In this section we are going to better explain why we consider the claim that human capital is the prime cause of economic development is wrongeconomic growth causes better institutions is inconsistent. In a prominent human capital argument article by Glaeser et al. (2004) the relation between human capital and growth is the point of discussion. The authors claim that countries possessing more human capital in the past performed better than others, independently by which institutions they were established before the introduction of human capital. They affirm that human capital is not caused by institutions, but that instead it causes themhuman capital causes growth and therefore better institutions. Granted, Glaeser et al. (2004) has the same requirement as we propose for growth; property rights. However,We strongly disagree with that view. A population can have as much human capital as they can accumulate, but if it is not pushed to its real potential, it fails to improve a society’s economic situation. we then wonder how a society can gain human capital, without well-functioning institutions that provide property rights. If that society does not protect property rights or does not give to all its components roughly equal rights, growth will be slower, if not completely absent. people will not invest in human or physical capital, since the payoff of the investment is uncertain. Think about a generic example: if a society does not protect anyone’s property but just the property of a closed elite, outsiders who might have groundbreaking ideas, will probably not get to develop their ideas, given that in this way they might not have the means to do so or they might just not be given the incentive to fulfill their potential. This is exactly what we think has happened in the extracting societies: even if the conquistadores were better (according to the literacy measurements made by Acemoglu et al.) were pretty educated on average, the indigenous population wereas not allowed to participate in the society improvement process or to hold property; instead they were forced to work in conditions of slavery. The opposite happened in North America and we can see how ithistory tells how it turned out: most of the population was composed by emigrants from the Old Continent, whom wereto whom were given the same rights, and even if there were some minorities like the African American who were granted less rights, there were still more people enjoying the benefits of the institutions than in the countriesthe countries where extracting institutions persisted.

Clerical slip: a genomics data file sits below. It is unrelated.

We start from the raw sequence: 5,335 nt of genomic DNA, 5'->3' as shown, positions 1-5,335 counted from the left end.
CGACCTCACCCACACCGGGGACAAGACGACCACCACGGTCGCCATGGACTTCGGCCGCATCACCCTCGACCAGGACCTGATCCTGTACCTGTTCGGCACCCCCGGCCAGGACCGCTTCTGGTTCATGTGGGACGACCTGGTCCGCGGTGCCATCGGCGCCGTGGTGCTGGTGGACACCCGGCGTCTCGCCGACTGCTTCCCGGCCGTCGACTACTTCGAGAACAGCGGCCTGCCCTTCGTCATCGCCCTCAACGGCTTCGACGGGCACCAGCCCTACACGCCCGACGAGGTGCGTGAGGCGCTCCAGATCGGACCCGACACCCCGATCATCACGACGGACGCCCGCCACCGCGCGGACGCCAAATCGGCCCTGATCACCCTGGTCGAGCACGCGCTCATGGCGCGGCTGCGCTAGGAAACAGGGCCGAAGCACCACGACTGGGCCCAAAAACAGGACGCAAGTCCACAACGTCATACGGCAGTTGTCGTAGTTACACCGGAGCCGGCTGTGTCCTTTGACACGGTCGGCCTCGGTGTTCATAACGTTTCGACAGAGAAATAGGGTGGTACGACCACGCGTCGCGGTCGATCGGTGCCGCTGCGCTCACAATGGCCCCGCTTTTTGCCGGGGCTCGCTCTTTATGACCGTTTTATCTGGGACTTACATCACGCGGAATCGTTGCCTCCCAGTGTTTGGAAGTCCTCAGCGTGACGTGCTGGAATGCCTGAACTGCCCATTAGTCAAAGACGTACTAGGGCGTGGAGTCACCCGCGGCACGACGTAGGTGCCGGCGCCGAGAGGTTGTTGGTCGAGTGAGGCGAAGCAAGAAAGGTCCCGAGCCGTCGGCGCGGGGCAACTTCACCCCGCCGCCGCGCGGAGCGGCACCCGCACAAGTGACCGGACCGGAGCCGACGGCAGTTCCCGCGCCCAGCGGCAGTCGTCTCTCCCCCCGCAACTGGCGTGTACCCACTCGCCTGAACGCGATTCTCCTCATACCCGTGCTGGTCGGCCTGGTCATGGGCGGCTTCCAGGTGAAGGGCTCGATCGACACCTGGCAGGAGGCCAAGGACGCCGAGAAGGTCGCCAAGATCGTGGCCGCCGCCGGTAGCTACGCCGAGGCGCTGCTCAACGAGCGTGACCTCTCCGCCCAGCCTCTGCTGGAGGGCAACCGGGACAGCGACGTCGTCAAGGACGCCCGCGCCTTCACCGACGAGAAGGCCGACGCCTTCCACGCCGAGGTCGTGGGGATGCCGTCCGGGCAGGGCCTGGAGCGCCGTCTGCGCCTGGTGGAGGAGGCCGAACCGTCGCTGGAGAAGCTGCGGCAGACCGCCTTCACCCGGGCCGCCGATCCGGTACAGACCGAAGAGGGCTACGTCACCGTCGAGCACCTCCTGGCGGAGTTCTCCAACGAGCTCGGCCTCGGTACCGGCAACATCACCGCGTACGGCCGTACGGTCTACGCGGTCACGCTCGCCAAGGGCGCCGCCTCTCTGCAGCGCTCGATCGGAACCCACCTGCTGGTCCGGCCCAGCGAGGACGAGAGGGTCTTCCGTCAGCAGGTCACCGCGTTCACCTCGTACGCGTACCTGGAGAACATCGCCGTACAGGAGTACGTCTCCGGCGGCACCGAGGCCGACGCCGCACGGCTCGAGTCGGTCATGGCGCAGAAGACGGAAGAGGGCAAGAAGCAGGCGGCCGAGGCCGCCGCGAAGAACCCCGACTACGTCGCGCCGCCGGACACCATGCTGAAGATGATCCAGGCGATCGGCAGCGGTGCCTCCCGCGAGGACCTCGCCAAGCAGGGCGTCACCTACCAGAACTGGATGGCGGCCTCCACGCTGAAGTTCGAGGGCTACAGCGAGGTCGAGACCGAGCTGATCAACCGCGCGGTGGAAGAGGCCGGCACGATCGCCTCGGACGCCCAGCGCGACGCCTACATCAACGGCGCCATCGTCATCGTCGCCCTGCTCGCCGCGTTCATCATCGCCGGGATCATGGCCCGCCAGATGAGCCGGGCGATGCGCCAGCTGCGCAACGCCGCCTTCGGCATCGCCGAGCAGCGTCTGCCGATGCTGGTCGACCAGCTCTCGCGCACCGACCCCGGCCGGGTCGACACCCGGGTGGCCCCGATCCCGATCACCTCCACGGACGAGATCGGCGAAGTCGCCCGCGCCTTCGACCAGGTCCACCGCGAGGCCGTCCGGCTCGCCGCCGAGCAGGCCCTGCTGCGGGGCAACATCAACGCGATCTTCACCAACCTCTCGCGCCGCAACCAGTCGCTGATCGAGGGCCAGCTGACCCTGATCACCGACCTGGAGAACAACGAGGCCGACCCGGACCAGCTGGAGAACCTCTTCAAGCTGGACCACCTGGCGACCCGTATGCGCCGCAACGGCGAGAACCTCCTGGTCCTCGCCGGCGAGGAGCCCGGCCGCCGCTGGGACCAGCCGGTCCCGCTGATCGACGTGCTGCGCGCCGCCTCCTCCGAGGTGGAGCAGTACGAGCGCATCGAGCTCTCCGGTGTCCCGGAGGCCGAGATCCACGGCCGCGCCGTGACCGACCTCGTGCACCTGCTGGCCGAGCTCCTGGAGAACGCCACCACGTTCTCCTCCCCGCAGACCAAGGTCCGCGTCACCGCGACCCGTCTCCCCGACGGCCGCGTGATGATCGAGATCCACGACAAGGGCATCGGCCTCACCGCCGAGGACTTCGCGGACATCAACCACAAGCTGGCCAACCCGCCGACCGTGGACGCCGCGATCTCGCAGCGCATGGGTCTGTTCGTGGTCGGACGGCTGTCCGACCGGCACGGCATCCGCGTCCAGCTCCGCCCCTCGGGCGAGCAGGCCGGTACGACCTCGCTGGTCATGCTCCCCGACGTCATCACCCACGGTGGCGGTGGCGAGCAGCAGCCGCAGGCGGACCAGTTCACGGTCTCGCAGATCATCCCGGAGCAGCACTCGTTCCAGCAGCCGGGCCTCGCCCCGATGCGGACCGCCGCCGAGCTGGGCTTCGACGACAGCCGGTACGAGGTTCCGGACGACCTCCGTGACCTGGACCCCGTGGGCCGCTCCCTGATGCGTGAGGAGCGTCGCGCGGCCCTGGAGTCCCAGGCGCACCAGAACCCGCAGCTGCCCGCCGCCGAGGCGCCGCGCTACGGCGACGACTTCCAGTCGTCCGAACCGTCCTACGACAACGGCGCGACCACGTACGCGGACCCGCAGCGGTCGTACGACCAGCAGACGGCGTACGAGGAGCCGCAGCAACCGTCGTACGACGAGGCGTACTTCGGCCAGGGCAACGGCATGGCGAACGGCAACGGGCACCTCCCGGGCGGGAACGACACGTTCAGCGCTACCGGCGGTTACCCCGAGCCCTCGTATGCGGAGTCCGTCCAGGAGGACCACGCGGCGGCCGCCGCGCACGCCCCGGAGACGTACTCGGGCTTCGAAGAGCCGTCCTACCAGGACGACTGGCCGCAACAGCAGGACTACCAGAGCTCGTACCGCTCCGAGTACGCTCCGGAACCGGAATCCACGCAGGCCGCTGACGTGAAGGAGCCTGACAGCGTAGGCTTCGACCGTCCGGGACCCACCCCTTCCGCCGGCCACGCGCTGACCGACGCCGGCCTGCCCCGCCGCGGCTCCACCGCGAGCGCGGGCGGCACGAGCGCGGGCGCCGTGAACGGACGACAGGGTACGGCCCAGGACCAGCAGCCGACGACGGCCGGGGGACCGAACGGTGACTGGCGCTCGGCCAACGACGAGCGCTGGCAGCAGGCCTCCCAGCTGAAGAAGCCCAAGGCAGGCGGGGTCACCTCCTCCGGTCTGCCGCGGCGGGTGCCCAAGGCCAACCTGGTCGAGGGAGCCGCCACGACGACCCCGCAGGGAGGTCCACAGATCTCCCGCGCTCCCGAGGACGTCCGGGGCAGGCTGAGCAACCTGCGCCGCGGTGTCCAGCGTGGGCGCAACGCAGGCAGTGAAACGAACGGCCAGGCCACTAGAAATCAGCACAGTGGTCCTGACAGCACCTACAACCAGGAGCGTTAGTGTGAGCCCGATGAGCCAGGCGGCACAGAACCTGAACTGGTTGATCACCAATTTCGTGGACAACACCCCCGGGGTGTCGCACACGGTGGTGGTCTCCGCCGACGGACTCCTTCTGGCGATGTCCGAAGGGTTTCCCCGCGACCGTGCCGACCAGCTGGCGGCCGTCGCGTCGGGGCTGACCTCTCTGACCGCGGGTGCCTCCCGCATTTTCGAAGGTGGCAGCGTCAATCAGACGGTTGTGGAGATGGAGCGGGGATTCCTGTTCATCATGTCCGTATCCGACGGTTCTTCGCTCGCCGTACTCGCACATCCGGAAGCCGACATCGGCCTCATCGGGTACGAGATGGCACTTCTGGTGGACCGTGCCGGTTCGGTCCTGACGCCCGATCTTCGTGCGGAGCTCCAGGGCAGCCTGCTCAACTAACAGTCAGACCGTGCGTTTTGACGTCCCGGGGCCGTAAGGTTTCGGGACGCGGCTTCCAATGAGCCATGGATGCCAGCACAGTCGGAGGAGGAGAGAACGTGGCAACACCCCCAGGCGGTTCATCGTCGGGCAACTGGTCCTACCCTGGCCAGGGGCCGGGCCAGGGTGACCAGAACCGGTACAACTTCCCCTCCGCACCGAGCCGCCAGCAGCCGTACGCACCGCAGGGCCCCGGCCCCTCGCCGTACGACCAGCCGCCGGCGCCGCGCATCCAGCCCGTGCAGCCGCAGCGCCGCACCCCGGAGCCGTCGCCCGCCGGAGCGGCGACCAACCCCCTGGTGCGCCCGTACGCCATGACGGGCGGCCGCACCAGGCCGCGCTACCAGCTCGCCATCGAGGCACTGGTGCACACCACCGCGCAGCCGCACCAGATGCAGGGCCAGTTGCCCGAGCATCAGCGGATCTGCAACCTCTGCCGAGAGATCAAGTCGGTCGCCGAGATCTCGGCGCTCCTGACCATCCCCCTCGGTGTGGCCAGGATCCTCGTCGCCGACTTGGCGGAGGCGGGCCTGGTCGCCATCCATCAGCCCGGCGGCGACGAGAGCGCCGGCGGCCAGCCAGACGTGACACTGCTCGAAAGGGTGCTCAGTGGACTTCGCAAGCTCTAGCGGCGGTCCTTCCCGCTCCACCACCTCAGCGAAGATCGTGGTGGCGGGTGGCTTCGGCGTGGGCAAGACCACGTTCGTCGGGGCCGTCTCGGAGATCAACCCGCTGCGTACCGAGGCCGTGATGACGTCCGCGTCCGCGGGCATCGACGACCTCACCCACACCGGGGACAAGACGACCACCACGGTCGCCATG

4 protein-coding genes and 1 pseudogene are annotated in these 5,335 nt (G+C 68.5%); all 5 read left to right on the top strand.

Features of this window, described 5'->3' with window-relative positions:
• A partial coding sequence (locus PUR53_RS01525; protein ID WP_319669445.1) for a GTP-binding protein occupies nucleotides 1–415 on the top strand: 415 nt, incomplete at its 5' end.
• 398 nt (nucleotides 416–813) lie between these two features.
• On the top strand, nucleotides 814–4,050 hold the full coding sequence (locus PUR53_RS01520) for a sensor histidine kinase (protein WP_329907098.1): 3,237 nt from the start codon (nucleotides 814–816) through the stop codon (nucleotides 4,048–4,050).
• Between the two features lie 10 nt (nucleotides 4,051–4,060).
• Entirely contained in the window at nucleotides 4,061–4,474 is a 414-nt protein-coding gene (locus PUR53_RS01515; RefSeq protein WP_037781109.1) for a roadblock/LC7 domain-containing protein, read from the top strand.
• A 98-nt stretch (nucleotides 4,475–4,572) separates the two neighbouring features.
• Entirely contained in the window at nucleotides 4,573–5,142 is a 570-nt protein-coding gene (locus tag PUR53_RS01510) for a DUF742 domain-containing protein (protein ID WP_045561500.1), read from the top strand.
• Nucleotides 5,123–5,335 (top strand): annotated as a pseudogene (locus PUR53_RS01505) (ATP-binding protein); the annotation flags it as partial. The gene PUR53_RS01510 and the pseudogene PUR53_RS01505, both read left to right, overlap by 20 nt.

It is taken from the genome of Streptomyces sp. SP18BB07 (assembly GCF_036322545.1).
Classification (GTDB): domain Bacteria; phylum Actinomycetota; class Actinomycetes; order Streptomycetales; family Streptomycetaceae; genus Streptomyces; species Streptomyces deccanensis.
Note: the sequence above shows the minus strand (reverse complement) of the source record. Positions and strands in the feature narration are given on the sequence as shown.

Further evidence in support of our argumenton this topic is given by Weil (2013): when comparing a country’s wealth with its amount of human capital seen as education, he shows that there is no direct correlation. The difference in wealth is not entirely explained by education. If this was the case, for example, Mozambique would have had 43% of the U.S. GDP (Gross Domestic Product) per worker, but in reality it produces only 1.9% of it. Weil explains this discrepancy using the quality of education, which changes the effect of education on wealth drastically. These differences in quality of schooling are directly related to the institutions present; the students of richer countries learn faster and more effectively, because they are provided better educational facilities and means of learning.